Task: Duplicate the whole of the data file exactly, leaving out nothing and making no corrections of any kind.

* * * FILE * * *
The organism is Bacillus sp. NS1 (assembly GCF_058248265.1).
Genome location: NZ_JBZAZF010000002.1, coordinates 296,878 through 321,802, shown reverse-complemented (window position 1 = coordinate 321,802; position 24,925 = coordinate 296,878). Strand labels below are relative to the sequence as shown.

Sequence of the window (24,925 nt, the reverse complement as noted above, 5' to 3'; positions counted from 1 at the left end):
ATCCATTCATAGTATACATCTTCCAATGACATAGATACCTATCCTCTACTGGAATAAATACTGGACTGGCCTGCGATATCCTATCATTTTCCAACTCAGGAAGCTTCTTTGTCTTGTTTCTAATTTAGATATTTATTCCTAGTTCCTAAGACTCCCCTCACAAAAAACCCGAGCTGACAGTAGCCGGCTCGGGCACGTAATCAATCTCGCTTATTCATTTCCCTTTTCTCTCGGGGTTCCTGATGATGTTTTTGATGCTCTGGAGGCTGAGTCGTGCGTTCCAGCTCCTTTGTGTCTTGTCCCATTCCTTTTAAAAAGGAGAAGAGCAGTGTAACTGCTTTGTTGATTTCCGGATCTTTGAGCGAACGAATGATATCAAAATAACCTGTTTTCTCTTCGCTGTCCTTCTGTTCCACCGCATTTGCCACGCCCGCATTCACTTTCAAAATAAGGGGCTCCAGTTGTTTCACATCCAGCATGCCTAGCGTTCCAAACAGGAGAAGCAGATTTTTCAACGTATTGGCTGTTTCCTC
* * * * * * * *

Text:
The organism is Bacillus sp. NS1 (assembly GCF_058248265.1).
Genome location: NZ_JBZAZF010000002.1, coordinates 296,878 through 321,802, shown reverse-complemented (window position 1 = coordinate 321,802; position 24,925 = coordinate 296,878). Strand labels below are relative to the sequence as shown.

Sequence of the window (24,925 nt, the reverse complement as noted above, 5' to 3'; positions counted from 1 at the left end):
ATCCATTCATAGTATACATCTTCCAATGACATAGATACCTATCCTCTACTGGAATAAATACTGGACTGGCCTGCGATATCCTATCATTTTCCAACTCAGGAAGCTTCTTTGTCTTGTTTCTAATTTAGATATTTATTCCTAGTTCCTAAGACTCCCCTCACAAAAAACCCGAGCTGACAGTAGCCGGCTCGGGCACGTAATCAATCTCGCTTATTCATTTCCCTTTTCTCTCGGGGTTCCTGATGATGTTTTTGATGCTCTGGAGGCTGAGTCGTGCGTTCCAGCTCCTTTGTGTCTTGTCCCATTCCTTTTAAAAAGGAGAAGAGCAGTGTAACTGCTTTGTTGATTTCCGGATCTTTGAGCGAACGAATGATATCAAAATAACCTGTTTTCTCTTCGCTGTCCTTCTGTTCCACCGCATTTGCCACGCCCGCATTCACTTTCAAAATAAGGGGCTCCAGTTGTTTCACATCCAGCATGCCTAGCGTTCCAAACAGGAGAAGCAGATTTTTCAACGTATTGGCTGTTTCCTC